But skeptics note that the trip to Cumberland is still a drive of at least two hours from each place, and if enough golfers and hotel guests don't come, the project could be a bust.
"It's a beautiful facility. I hope it's successful," said John Bambacus, the Republican mayor of nearby Frostburg and a political opponent of Taylor's. "But there are concerns I have about its economic viability. The taxpayers are going to get stuck with this thing if they don't reach their projections."
Taylor hails from a part of the state that is officially Appalachia; Cunard steamships once used "Cumberland" coal exclusively. During much of his childhood, Taylor lived above his father's crossroads restaurant in Clarysville along the old national highway west of Cumberland.
In an area where the ghostly portals of abandoned coal mines still yawn from hillsides, and chilly air blows through the broken windows of deserted factories, Taylor said he has has wielded his political power and acumen only to resurrect an economy ruined by declining manufacturing jobs.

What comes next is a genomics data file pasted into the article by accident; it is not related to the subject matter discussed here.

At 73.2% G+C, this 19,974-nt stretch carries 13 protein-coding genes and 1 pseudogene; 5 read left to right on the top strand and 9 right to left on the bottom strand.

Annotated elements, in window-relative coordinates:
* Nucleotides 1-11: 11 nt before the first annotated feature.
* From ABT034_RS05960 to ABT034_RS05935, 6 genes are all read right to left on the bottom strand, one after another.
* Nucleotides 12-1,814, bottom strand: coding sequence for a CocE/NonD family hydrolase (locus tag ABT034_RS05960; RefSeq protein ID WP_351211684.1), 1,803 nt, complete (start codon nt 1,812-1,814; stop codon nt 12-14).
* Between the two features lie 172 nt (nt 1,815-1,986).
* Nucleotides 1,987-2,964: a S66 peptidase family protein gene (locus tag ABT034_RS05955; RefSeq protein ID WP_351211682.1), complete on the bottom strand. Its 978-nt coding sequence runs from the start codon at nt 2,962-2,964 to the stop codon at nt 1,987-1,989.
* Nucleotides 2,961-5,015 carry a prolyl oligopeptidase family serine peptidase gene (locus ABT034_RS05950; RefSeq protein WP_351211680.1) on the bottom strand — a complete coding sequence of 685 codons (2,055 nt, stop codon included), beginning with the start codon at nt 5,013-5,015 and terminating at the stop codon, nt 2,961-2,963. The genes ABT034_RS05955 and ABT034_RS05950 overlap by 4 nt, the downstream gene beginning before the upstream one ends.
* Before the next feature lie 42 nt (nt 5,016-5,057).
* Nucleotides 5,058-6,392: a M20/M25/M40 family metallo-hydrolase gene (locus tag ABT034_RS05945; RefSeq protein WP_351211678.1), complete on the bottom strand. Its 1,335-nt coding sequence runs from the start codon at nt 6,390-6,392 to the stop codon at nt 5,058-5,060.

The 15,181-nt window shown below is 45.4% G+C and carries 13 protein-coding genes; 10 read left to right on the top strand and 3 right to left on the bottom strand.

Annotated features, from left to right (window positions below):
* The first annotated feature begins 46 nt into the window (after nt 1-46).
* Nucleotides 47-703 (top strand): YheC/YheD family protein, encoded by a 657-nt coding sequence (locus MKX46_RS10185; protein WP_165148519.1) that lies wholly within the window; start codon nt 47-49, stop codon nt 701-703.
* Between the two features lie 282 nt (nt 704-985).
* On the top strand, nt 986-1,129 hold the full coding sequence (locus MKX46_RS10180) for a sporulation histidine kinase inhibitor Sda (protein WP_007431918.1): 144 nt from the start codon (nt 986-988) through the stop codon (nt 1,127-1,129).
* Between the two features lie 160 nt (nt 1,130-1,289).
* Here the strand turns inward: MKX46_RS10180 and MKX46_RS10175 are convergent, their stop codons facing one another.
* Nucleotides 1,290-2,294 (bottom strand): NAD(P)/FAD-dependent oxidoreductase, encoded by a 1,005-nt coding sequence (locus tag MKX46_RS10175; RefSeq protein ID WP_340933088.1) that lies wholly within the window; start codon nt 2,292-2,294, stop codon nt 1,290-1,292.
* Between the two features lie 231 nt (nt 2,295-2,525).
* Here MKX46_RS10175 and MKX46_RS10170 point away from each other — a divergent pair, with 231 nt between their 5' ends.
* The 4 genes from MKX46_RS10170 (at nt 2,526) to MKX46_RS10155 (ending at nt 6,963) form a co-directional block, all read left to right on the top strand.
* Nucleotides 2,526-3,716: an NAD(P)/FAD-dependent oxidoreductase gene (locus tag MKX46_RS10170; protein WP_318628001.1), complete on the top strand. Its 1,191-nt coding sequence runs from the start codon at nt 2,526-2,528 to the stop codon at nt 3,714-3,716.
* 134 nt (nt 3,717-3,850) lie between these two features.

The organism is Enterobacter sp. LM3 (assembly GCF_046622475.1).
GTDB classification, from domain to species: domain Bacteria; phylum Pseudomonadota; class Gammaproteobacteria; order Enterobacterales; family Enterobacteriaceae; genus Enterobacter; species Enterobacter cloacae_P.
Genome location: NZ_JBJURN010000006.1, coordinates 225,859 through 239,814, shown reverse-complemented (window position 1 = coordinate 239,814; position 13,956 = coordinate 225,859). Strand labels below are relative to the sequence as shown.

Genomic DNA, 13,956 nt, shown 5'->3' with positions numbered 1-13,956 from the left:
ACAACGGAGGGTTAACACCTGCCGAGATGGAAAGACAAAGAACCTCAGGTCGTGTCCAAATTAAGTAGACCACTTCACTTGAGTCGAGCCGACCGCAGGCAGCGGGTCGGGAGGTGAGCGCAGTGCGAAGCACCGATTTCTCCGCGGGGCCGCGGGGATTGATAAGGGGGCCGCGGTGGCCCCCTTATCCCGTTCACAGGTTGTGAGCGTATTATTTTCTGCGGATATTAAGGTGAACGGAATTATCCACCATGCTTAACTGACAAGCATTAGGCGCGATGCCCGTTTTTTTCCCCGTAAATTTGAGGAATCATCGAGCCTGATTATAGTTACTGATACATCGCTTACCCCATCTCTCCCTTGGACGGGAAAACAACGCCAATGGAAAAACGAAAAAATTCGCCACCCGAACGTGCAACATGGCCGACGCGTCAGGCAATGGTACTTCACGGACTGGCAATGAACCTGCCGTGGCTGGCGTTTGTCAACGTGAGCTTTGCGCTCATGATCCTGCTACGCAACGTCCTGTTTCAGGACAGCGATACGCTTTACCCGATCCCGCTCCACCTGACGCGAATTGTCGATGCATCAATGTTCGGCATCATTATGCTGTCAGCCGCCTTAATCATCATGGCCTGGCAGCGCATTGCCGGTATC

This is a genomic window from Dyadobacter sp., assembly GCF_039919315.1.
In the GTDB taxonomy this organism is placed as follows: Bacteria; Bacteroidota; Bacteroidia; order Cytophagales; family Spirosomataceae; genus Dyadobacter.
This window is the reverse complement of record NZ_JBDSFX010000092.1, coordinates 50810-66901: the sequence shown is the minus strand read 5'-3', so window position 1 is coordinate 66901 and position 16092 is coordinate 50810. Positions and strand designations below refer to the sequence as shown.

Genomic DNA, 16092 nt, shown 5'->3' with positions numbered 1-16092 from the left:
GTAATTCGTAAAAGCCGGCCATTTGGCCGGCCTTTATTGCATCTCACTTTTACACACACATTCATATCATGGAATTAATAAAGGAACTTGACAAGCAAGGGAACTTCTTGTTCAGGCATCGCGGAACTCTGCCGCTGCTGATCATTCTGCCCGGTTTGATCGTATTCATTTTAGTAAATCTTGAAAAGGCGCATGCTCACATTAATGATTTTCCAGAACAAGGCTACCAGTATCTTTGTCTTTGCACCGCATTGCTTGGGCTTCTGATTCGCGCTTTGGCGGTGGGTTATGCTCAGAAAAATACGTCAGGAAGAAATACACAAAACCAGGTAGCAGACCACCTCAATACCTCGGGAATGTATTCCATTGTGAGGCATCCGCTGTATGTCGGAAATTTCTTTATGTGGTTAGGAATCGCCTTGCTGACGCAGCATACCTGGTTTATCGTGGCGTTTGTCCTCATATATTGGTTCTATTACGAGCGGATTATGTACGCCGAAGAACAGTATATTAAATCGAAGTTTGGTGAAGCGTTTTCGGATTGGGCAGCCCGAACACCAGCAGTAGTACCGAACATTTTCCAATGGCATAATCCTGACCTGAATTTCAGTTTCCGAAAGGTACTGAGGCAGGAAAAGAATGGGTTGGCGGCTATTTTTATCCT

"As I was growing up, the backbone of the local economy was local factories," he said. "And one by one, they were leaving."
While his upbringing was more lace-curtain than working-class -- Taylor took piano lessons, studied oratory, and went Christmas shopping in Baltimore -- he says he never forgot the plight of poorer neigbhors who lacked indoor plumbing or the wherewithal to pay the bills.
"Beyond anything else, that has motivated me all my life to do what I'm doing," Taylor says. "My parents always taught me that because we were as fortunate as we were, we had a responsibility to other people."
Taylor said that as a college student he was always struck by the contrast when he would ride the B&O's Capital Limited home from Notre Dame back to the crumbling grandeur of the old Queen City Station and the poverty and isolation of 1950s Cumberland.